WASHINGTON -- The head of the U.S. effort to produce a coronavirus vaccine says the first immunizations could happen on Dec. 12.
A Food and Drug Administration advisory committee is set to meet Dec. 10 to discuss Pfizer Inc.’s request for an emergency use authorization for its developing COVID-19 vaccine.
Pfizer and its German partner BioNTech recently announced that the vaccine appears 95% effective at preventing mild to severe COVID-19 disease in a large, ongoing study.
Dr. Moncef Slaoui, head of the Operation Warp Speed, the coronavirus vaccine program, says plans are to ship vaccines to states within 24 hours of expected FDA approval.
Slaoui told CNN he expects vaccinations would begin on the second day after approval, Dec. 12
Most patients with COVID-19 have mild to moderate symptoms. However, in a small proportion of patients, COVID-19 can lead to more severe illness, including death, particularly among those who are older or those who have chronic medical conditions.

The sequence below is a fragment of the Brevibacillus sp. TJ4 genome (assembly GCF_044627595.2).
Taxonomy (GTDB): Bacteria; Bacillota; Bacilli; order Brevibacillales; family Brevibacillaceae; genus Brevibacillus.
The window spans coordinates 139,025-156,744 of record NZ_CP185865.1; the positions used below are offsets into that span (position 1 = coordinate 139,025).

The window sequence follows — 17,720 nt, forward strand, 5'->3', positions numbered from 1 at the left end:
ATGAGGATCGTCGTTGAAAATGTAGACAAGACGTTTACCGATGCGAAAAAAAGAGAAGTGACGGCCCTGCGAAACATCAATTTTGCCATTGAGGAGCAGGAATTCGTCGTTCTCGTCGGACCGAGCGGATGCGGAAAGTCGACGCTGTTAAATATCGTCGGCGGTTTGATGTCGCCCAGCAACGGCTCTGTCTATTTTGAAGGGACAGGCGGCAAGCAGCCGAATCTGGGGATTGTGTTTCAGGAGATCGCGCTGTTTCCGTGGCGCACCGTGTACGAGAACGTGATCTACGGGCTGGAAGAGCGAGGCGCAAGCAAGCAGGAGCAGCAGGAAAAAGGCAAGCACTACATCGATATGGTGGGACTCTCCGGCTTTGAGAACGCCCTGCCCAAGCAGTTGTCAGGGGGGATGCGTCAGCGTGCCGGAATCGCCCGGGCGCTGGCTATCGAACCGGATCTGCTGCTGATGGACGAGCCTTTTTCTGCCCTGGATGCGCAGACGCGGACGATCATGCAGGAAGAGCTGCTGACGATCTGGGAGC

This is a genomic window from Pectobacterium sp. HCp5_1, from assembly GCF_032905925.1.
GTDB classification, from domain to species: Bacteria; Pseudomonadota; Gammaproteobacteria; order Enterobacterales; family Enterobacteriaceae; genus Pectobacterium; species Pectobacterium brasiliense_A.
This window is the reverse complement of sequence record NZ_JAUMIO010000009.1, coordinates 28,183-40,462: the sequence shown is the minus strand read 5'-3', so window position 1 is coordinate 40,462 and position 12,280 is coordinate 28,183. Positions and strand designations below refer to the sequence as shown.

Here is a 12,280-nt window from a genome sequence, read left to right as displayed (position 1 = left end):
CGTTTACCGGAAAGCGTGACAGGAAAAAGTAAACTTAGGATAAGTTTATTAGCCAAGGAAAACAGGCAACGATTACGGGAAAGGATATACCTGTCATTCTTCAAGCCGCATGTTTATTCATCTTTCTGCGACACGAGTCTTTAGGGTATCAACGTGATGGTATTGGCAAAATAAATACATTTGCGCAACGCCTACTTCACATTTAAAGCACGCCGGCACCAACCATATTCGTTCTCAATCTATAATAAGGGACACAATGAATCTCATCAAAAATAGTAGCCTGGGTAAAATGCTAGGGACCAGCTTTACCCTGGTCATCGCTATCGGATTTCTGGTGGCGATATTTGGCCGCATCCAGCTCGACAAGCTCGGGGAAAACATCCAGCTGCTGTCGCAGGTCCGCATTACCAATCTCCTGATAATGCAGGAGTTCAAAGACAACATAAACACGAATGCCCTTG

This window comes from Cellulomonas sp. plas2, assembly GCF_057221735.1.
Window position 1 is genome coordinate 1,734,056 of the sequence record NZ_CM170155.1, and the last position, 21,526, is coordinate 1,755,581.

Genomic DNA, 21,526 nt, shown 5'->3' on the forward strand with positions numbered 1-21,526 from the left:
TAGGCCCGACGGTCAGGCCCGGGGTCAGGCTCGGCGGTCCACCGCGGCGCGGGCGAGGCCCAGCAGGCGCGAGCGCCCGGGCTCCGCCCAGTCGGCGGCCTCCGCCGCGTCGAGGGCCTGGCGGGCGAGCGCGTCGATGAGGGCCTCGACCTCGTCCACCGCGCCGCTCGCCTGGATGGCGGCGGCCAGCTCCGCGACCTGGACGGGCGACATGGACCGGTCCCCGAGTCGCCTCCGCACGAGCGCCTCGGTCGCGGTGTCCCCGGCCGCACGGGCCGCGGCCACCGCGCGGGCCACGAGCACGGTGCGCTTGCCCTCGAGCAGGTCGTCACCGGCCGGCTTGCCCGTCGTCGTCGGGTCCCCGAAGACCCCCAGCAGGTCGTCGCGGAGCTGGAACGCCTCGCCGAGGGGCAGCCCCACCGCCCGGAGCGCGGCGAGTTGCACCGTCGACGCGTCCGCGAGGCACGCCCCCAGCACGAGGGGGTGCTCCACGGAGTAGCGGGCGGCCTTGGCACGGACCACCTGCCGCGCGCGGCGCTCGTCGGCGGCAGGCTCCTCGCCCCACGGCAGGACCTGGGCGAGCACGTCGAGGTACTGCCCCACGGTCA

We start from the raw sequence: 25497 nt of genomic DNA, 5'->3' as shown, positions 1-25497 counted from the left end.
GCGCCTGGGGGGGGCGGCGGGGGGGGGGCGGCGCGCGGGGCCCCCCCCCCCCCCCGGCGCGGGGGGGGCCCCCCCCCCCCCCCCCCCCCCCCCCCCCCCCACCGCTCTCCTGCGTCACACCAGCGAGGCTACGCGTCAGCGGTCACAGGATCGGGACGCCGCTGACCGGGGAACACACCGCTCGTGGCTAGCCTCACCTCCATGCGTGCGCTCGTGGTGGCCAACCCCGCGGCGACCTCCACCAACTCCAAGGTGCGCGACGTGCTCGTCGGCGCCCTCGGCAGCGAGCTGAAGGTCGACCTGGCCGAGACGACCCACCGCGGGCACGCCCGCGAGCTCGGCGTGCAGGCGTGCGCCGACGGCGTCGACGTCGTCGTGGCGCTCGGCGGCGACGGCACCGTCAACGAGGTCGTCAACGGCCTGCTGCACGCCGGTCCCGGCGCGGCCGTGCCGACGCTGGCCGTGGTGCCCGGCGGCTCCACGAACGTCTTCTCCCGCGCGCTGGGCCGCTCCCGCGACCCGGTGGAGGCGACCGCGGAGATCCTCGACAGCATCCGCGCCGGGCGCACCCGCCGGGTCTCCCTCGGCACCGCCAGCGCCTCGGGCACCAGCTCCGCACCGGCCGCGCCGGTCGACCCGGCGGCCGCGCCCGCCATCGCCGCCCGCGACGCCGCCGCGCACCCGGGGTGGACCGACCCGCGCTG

COVID-19 spreads primarily through respiratory droplets produced when an infected person coughs or sneezes.
Symptoms include fever, cough, and difficulty breathing. Symptoms appear within 14 days of being exposed to an infectious person.
Virginia health officials urged the following precautions:
- Wash your hands often with soap and water for at least 20 seconds.
- Use an alcohol-based hand sanitizer only if soap and water are not available.
- Avoid touching your eyes, nose, and mouth.Cover your mouth and nose with a tissue or your sleeve (not your hands) when coughing or sneezing.
- Clean and disinfect frequently touched objects and surfaces.
- Stay home when you are sick.
- Avoid contact with sick people.
- Avoid non-essential travel.